Sephardi Jewry: A History of the Judeo-Spanish Community, 14th-20th Centuries
Until the publication of this remarkably comprehensive history of the Sephardi diaspora, only limited attention had been given to the distinctive Judeo-Spanish cultural entity that flourished in the Balkans and Asia Minor for more than four centuries. Yet the great majority of Sephardi Jews, after their expulsion from Spain in 1492 and subsequently from Portugal, found their way to this region, drawn by the political stability and relatively tolerant rule of the Ottoman Empire, as well as by promising socioeconomic conditions. Esther Benbassa and Aron Rodrigue show how Sephardi society and culture developed in the Levant, sharing language, religion, customs, and communal life as they did nowhere else, both during prosperous times and during the declining fortunes of the seventeenth and eighteenth centuries. The impact of westernization, the end of Ottoman power, and the rise of fragmenting nation-states transformed this vital community in the modern era. And, like many other Jewish communities, the unique Judeo-Spanish culture was dispersed and destroyed by the Holocaust and the migrations of the twentieth century. Sephardi Jewry presents its vivid history in a readable, well-documented narrative.
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Notes to the Prologue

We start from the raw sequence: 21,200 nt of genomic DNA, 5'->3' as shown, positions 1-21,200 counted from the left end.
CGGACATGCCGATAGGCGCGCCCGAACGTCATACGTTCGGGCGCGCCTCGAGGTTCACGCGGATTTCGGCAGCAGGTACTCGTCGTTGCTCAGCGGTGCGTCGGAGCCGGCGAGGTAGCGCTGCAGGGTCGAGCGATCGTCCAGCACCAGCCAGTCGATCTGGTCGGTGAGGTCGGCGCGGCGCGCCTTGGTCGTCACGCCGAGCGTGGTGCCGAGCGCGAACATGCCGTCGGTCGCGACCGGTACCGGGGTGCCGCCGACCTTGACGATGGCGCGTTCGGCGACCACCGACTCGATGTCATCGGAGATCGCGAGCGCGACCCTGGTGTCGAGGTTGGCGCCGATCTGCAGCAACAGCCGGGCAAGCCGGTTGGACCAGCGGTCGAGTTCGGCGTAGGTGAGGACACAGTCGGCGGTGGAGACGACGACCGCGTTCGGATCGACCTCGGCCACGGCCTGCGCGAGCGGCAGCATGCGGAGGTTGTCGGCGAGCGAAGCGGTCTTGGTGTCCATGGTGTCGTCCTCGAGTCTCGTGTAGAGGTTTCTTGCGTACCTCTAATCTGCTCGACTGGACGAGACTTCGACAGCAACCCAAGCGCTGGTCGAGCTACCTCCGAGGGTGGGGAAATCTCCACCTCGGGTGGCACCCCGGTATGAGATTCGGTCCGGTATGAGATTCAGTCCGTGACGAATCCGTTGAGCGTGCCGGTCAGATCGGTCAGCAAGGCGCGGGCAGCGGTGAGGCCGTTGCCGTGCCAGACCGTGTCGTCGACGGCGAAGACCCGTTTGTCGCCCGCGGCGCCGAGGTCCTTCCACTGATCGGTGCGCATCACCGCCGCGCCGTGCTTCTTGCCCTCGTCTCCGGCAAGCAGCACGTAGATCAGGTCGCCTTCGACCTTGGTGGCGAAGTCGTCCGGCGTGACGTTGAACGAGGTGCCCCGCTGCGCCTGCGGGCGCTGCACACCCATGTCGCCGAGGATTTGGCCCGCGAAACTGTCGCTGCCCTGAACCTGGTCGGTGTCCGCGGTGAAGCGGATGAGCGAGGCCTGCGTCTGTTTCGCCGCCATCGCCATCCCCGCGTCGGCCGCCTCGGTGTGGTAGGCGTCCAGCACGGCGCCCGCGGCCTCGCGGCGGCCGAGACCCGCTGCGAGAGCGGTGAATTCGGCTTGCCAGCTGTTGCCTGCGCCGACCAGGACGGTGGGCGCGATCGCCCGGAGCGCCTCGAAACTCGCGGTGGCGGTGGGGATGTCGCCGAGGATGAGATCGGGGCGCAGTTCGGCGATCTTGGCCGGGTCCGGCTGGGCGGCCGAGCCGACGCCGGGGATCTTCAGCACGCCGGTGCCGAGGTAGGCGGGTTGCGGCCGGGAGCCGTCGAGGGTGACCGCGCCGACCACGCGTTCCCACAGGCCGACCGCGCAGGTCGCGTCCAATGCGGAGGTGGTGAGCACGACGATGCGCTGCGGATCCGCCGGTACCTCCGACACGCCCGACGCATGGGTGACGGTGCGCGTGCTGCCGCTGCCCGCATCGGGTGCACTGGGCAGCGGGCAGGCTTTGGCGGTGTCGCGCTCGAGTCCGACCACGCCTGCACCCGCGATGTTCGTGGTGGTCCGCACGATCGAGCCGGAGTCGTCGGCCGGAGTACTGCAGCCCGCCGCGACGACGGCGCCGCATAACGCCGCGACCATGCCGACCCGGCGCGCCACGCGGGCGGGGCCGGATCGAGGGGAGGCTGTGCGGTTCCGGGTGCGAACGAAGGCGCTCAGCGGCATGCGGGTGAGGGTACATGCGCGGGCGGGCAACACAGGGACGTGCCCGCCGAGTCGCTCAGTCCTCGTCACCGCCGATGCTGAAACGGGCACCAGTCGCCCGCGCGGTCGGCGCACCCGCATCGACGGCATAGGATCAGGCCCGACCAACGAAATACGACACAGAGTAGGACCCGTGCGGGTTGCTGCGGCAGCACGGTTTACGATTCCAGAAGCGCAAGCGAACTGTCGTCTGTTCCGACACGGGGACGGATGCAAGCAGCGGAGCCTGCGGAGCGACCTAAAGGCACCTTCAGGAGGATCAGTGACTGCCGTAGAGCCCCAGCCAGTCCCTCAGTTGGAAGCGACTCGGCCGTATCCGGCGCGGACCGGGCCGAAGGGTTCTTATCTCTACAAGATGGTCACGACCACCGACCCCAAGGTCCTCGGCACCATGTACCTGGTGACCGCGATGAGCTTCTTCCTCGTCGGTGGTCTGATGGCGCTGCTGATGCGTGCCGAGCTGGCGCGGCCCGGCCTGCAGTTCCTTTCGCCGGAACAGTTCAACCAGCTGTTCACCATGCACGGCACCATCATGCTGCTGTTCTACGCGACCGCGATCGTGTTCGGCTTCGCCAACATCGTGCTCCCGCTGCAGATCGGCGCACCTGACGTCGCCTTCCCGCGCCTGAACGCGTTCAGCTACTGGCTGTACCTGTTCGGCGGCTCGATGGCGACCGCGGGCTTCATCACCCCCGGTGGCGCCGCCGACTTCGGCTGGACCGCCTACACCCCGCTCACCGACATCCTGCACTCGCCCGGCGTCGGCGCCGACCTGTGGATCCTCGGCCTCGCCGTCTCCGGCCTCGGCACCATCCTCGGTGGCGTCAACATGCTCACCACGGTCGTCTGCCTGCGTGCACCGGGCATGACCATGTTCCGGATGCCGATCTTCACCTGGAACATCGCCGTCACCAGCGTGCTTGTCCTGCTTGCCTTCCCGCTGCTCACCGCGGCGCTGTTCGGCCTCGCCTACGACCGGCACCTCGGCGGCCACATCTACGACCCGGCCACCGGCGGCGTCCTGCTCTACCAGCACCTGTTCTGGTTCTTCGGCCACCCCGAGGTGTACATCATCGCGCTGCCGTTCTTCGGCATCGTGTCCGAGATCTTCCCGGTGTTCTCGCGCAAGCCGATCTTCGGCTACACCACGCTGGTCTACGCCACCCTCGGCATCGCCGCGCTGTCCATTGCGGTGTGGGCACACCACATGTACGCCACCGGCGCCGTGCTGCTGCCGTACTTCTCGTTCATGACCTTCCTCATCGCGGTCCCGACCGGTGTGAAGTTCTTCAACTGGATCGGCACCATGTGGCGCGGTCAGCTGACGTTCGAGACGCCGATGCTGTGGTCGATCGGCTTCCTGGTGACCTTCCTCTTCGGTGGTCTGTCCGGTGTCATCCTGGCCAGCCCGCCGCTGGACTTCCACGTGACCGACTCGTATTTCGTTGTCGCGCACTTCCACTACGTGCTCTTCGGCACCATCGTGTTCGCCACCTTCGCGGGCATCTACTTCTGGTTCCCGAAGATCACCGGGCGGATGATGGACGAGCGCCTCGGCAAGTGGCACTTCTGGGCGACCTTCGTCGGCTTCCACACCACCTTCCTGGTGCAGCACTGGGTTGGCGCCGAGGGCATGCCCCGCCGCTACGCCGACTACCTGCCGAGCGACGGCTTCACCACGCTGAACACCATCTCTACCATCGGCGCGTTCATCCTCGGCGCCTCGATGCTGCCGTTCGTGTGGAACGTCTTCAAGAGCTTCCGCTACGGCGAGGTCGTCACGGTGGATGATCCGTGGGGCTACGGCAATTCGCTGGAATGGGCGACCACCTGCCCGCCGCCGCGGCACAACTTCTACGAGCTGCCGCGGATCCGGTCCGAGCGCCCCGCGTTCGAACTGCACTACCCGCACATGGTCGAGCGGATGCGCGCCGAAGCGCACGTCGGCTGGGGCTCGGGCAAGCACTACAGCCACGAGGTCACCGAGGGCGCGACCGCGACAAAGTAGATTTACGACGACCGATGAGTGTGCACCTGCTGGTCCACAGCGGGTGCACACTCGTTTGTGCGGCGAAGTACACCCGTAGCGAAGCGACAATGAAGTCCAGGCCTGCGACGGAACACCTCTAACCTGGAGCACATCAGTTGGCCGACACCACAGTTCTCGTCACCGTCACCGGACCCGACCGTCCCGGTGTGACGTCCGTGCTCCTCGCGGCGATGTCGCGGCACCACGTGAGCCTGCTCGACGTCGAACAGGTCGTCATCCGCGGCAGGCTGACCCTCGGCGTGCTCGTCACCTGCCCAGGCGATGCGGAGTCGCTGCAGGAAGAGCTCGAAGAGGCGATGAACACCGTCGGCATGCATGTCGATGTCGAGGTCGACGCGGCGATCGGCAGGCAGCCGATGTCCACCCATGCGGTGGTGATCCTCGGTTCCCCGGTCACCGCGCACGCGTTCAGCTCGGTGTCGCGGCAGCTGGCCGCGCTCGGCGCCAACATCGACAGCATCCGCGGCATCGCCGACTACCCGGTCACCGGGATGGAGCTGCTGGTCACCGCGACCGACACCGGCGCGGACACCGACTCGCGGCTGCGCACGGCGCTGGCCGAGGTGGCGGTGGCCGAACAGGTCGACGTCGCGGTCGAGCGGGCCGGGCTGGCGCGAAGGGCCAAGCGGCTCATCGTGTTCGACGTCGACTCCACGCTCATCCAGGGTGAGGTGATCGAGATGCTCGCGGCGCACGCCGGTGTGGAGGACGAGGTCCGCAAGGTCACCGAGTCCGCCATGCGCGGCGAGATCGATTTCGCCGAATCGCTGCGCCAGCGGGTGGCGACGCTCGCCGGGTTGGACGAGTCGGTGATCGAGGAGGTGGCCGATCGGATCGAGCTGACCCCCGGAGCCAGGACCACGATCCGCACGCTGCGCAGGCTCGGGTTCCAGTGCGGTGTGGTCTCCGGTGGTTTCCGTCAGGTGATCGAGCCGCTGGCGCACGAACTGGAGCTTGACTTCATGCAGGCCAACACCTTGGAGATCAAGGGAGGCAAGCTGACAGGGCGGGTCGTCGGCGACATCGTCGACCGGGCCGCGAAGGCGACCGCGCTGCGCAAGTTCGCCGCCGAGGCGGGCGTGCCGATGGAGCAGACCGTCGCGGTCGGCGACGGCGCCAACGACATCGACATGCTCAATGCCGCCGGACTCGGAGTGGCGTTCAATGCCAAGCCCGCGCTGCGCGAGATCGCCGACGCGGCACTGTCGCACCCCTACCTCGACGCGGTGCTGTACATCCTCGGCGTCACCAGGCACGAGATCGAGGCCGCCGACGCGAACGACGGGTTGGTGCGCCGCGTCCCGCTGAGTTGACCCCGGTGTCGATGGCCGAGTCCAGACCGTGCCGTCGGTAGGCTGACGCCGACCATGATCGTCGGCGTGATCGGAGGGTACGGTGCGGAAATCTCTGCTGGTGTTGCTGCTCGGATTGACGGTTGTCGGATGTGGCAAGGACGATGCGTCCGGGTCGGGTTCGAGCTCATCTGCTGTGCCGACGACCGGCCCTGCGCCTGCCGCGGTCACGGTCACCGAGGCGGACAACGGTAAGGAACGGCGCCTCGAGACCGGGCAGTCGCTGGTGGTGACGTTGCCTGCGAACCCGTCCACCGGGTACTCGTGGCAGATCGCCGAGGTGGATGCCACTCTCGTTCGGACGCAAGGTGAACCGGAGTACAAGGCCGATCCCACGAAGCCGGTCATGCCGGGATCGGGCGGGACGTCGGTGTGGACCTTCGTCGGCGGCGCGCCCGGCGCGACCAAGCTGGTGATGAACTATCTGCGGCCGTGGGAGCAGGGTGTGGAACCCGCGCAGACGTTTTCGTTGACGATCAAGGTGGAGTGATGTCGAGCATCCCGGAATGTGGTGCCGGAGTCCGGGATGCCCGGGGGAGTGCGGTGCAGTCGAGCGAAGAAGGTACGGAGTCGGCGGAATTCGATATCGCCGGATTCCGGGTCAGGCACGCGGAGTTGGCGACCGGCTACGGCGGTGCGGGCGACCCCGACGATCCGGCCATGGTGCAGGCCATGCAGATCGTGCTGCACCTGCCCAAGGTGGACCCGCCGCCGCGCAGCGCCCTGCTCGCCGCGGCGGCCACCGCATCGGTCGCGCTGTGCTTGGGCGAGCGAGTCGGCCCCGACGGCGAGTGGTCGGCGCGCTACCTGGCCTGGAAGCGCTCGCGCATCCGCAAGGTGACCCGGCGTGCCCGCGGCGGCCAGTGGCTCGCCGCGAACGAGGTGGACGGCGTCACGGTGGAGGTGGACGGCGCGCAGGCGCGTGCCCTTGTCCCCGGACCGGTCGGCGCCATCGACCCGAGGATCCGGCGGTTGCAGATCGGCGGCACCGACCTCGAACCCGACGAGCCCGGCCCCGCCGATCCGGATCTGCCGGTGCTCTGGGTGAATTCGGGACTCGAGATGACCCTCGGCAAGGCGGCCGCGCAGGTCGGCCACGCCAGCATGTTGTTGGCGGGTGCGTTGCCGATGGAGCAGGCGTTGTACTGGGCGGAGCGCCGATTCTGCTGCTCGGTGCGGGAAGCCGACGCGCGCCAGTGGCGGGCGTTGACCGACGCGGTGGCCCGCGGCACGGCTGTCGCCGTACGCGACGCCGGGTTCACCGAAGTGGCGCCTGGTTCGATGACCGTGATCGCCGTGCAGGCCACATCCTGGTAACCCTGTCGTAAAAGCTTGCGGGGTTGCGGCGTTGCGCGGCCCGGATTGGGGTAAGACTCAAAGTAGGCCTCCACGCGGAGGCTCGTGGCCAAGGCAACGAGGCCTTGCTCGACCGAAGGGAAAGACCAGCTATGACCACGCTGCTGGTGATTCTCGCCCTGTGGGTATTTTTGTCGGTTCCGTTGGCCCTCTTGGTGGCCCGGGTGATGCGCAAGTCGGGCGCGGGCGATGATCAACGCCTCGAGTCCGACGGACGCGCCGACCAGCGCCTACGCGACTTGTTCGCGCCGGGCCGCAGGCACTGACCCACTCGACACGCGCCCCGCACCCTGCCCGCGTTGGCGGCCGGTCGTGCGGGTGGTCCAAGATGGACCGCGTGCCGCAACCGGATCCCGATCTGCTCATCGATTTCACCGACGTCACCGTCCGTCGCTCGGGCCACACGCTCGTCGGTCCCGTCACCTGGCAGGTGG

Community and Society
Economy and Culture
Eastern Sephardi Jewry in the Era of Westernization
Paths of Politicization
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AAIU activities Alliance schools antisemitism Archives Ashkenazi Balkans became Bulgaria Bulgarian Jews centers Chief Rabbi Christians congregations deportations dhimmis Diaspora Eastern Sephardi economic Edirne eighteenth century elite emerged emigration Europe European Expulsion families France French German Greece Greek groups Haim Haskalah Hebrew History Holocaust Iberian peninsula Ibid immigration important Inquisition institutions intellectual Israel Israelite Istanbul Izmir Jerusalem Jewish communities Jewish nationalism Jewish population Jewish society Jewish world Jews of Bulgaria Jews of Turkey Jews of Yugoslavia Joseph Judaism Judeo-Spanish Judeo-Spanish communities language leaders leadership Levant majority Marranos messianic modern Molho movement Muslim nation-state Nehama nineteenth century non-Muslims Ottoman Empire Palestine Paris percent period political Portugal Portuguese religious remained Rodrigue role Romaniots Sabbatean Salonika Salonique Sarajevo Sefunot Sephardi communities Sephardi Jewry Sephardi Jews seventeenth century sixteenth century social socialist Spain Spanish Tel-Aviv tion town trade traditional Turkey Turkish Jews University Press Western Yugoslavia Zionist Congress